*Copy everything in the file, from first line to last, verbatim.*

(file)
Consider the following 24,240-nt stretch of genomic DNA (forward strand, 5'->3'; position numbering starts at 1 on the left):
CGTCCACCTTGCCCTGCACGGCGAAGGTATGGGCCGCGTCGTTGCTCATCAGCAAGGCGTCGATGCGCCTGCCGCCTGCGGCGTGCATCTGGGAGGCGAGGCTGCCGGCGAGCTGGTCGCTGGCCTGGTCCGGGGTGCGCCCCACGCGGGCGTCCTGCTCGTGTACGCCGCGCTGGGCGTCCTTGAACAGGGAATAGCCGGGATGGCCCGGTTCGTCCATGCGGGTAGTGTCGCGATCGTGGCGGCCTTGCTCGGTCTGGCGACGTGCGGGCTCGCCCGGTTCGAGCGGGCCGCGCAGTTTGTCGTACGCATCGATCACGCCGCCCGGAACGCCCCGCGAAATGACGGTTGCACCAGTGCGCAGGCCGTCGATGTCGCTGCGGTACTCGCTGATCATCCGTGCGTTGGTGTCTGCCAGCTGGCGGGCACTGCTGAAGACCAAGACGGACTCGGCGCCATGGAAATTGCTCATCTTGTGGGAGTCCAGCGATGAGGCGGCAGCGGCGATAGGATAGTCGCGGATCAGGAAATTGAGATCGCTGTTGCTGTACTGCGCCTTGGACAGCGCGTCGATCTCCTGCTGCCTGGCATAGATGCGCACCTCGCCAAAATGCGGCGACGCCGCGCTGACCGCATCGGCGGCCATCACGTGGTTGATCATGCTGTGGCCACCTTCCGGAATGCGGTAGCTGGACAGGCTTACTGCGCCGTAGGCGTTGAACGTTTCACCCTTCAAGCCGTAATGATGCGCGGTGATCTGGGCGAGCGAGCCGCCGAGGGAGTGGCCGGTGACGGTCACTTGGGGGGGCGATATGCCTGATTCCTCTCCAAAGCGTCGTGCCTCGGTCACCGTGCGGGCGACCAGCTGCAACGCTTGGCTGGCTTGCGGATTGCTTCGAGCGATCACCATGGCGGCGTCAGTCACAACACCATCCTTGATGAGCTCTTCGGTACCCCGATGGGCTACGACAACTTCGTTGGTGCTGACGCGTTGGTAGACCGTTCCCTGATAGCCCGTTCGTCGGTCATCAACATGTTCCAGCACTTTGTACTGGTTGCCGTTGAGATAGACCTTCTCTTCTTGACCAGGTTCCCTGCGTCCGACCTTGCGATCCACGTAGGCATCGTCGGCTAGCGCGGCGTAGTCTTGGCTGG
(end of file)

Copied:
Consider the following 24,240-nt stretch of genomic DNA (forward strand, 5'->3'; position numbering starts at 1 on the left):
CGTCCACCTTGCCCTGCACGGCGAAGGTATGGGCCGCGTCGTTGCTCATCAGCAAGGCGTCGATGCGCCTGCCGCCTGCGGCGTGCATCTGGGAGGCGAGGCTGCCGGCGAGCTGGTCGCTGGCCTGGTCCGGGGTGCGCCCCACGCGGGCGTCCTGCTCGTGTACGCCGCGCTGGGCGTCCTTGAACAGGGAATAGCCGGGATGGCCCGGTTCGTCCATGCGGGTAGTGTCGCGATCGTGGCGGCCTTGCTCGGTCTGGCGACGTGCGGGCTCGCCCGGTTCGAGCGGGCCGCGCAGTTTGTCGTACGCATCGATCACGCCGCCCGGAACGCCCCGCGAAATGACGGTTGCACCAGTGCGCAGGCCGTCGATGTCGCTGCGGTACTCGCTGATCATCCGTGCGTTGGTGTCTGCCAGCTGGCGGGCACTGCTGAAGACCAAGACGGACTCGGCGCCATGGAAATTGCTCATCTTGTGGGAGTCCAGCGATGAGGCGGCAGCGGCGATAGGATAGTCGCGGATCAGGAAATTGAGATCGCTGTTGCTGTACTGCGCCTTGGACAGCGCGTCGATCTCCTGCTGCCTGGCATAGATGCGCACCTCGCCAAAATGCGGCGACGCCGCGCTGACCGCATCGGCGGCCATCACGTGGTTGATCATGCTGTGGCCACCTTCCGGAATGCGGTAGCTGGACAGGCTTACTGCGCCGTAGGCGTTGAACGTTTCACCCTTCAAGCCGTAATGATGCGCGGTGATCTGGGCGAGCGAGCCGCCGAGGGAGTGGCCGGTGACGGTCACTTGGGGGGGCGATATGCCTGATTCCTCTCCAAAGCGTCGTGCCTCGGTCACCGTGCGGGCGACCAGCTGCAACGCTTGGCTGGCTTGCGGATTGCTTCGAGCGATCACCATGGCGGCGTCAGTCACAACACCATCCTTGATGAGCTCTTCGGTACCCCGATGGGCTACGACAACTTCGTTGGTGCTGACGCGTTGGTAGACCGTTCCCTGATAGCCCGTTCGTCGGTCATCAACATGTTCCAGCACTTTGTACTGGTTGCCGTTGAGATAGACCTTCTCTTCTTGACCAGGTTCCCTGCGTCCGACCTTGCGATCCACGTAGGCATCGTCGGCTAGCGCGGCGTAGTCTTGGCTGG